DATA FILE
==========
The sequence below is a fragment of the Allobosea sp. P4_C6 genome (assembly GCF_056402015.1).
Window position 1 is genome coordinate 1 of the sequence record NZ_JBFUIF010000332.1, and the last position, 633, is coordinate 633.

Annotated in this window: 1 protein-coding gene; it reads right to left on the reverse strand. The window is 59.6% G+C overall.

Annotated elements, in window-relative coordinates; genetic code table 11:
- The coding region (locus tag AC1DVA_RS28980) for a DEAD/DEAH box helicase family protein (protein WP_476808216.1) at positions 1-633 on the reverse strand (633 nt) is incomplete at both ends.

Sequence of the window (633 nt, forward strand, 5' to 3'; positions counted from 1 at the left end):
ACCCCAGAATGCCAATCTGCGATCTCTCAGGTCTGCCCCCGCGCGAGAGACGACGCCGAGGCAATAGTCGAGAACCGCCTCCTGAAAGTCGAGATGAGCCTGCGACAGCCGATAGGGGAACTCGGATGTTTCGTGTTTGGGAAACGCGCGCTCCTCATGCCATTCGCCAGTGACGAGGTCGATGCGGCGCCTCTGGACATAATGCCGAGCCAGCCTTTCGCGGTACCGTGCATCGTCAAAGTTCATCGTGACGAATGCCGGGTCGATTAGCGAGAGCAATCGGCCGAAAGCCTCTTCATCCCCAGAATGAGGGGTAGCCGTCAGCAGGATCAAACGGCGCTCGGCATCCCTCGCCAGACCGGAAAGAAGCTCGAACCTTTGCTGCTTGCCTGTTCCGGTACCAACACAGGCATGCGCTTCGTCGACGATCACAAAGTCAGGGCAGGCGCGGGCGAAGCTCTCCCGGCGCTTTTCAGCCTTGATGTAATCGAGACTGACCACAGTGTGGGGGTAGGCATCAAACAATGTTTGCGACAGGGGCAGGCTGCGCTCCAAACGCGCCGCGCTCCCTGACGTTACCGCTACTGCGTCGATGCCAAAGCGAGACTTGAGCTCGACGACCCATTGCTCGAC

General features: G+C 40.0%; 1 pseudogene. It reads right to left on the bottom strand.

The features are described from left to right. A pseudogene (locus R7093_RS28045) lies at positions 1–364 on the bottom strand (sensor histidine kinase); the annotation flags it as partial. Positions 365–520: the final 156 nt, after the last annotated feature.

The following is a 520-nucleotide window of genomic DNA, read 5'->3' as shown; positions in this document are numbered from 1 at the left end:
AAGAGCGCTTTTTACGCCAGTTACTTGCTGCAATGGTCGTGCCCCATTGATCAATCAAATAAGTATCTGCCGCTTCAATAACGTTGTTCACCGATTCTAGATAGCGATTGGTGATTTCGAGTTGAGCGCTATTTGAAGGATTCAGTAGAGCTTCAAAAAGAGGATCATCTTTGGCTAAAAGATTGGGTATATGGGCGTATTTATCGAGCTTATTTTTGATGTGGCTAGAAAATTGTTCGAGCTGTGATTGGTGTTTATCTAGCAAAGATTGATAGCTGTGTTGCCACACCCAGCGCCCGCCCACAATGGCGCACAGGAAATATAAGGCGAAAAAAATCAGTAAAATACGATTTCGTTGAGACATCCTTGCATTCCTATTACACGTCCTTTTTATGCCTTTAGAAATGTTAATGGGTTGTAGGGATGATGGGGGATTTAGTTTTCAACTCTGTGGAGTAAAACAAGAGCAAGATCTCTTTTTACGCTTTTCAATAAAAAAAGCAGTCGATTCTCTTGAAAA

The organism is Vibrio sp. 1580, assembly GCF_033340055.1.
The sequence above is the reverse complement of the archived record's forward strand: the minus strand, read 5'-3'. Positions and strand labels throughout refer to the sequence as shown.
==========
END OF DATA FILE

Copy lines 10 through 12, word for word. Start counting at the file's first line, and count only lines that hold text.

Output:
The following is a 520-nucleotide window of genomic DNA, read 5'->3' as shown; positions in this document are numbered from 1 at the left end:
AAGAGCGCTTTTTACGCCAGTTACTTGCTGCAATGGTCGTGCCCCATTGATCAATCAAATAAGTATCTGCCGCTTCAATAACGTTGTTCACCGATTCTAGATAGCGATTGGTGATTTCGAGTTGAGCGCTATTTGAAGGATTCAGTAGAGCTTCAAAAAGAGGATCATCTTTGGCTAAAAGATTGGGTATATGGGCGTATTTATCGAGCTTATTTTTGATGTGGCTAGAAAATTGTTCGAGCTGTGATTGGTGTTTATCTAGCAAAGATTGATAGCTGTGTTGCCACACCCAGCGCCCGCCCACAATGGCGCACAGGAAATATAAGGCGAAAAAAATCAGTAAAATACGATTTCGTTGAGACATCCTTGCATTCCTATTACACGTCCTTTTTATGCCTTTAGAAATGTTAATGGGTTGTAGGGATGATGGGGGATTTAGTTTTCAACTCTGTGGAGTAAAACAAGAGCAAGATCTCTTTTTACGCTTTTCAATAAAAAAAGCAGTCGATTCTCTTGAAAA

The organism is Vibrio sp. 1580, assembly GCF_033340055.1.